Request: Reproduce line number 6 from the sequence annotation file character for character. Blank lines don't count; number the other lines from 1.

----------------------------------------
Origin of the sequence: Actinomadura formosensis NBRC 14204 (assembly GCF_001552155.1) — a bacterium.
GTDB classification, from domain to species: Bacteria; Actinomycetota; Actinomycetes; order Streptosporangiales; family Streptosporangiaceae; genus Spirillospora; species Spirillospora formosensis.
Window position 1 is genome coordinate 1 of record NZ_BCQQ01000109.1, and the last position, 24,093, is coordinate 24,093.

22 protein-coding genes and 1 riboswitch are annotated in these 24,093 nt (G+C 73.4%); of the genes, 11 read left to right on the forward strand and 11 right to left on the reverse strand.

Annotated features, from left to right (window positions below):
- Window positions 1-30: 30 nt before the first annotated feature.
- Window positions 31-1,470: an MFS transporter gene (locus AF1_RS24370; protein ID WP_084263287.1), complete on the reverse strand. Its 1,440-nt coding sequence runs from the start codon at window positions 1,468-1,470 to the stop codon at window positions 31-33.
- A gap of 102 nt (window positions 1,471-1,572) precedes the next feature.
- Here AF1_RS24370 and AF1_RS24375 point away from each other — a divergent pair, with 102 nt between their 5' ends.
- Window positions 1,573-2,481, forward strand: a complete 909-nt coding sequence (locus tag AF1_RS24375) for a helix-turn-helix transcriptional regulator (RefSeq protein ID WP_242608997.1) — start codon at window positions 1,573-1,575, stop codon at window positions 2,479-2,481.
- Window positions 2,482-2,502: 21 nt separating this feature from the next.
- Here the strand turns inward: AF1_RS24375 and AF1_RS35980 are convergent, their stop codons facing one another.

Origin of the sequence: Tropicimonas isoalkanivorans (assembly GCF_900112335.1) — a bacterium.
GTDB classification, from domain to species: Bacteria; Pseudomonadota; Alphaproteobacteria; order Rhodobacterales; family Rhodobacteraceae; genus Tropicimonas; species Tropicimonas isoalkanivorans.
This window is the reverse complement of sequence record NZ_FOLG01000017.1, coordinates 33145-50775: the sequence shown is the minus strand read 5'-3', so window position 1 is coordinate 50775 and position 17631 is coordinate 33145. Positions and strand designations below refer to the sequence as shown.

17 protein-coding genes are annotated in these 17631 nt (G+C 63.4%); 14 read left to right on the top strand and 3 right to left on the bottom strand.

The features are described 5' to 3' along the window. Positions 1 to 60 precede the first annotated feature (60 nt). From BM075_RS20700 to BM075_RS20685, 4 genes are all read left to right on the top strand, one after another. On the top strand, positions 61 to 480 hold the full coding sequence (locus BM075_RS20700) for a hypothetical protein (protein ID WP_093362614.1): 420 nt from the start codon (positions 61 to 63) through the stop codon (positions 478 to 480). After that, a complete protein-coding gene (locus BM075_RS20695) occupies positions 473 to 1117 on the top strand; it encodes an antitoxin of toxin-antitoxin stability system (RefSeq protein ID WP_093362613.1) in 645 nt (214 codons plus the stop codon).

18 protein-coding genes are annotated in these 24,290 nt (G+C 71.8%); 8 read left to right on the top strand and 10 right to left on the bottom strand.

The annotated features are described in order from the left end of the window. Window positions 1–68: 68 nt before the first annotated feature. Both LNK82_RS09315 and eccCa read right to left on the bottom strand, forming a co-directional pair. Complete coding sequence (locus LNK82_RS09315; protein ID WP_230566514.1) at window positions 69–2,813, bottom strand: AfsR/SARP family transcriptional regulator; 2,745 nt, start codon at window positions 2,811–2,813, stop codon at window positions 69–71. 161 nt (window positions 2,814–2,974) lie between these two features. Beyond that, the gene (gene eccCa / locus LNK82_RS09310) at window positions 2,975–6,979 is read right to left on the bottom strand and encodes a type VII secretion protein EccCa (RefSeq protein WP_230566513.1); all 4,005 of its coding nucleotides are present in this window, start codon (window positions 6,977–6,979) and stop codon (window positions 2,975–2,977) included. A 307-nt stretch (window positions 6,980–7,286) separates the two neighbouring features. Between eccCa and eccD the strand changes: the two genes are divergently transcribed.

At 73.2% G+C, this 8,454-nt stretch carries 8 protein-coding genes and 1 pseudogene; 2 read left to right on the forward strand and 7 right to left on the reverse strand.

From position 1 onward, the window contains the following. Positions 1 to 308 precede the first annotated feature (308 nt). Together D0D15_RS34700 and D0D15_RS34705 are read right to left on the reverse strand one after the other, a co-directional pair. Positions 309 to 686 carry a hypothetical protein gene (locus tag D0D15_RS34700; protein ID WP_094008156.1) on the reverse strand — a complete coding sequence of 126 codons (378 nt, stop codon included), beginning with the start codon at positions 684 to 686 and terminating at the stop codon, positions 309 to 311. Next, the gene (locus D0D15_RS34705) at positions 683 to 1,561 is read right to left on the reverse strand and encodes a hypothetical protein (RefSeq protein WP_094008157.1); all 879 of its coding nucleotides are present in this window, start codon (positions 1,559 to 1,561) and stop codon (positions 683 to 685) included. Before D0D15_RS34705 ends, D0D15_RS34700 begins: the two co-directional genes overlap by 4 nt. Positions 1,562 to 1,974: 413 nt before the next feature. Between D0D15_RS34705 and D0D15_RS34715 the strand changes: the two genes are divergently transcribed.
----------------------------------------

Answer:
- Window positions 1-30: 30 nt before the first annotated feature.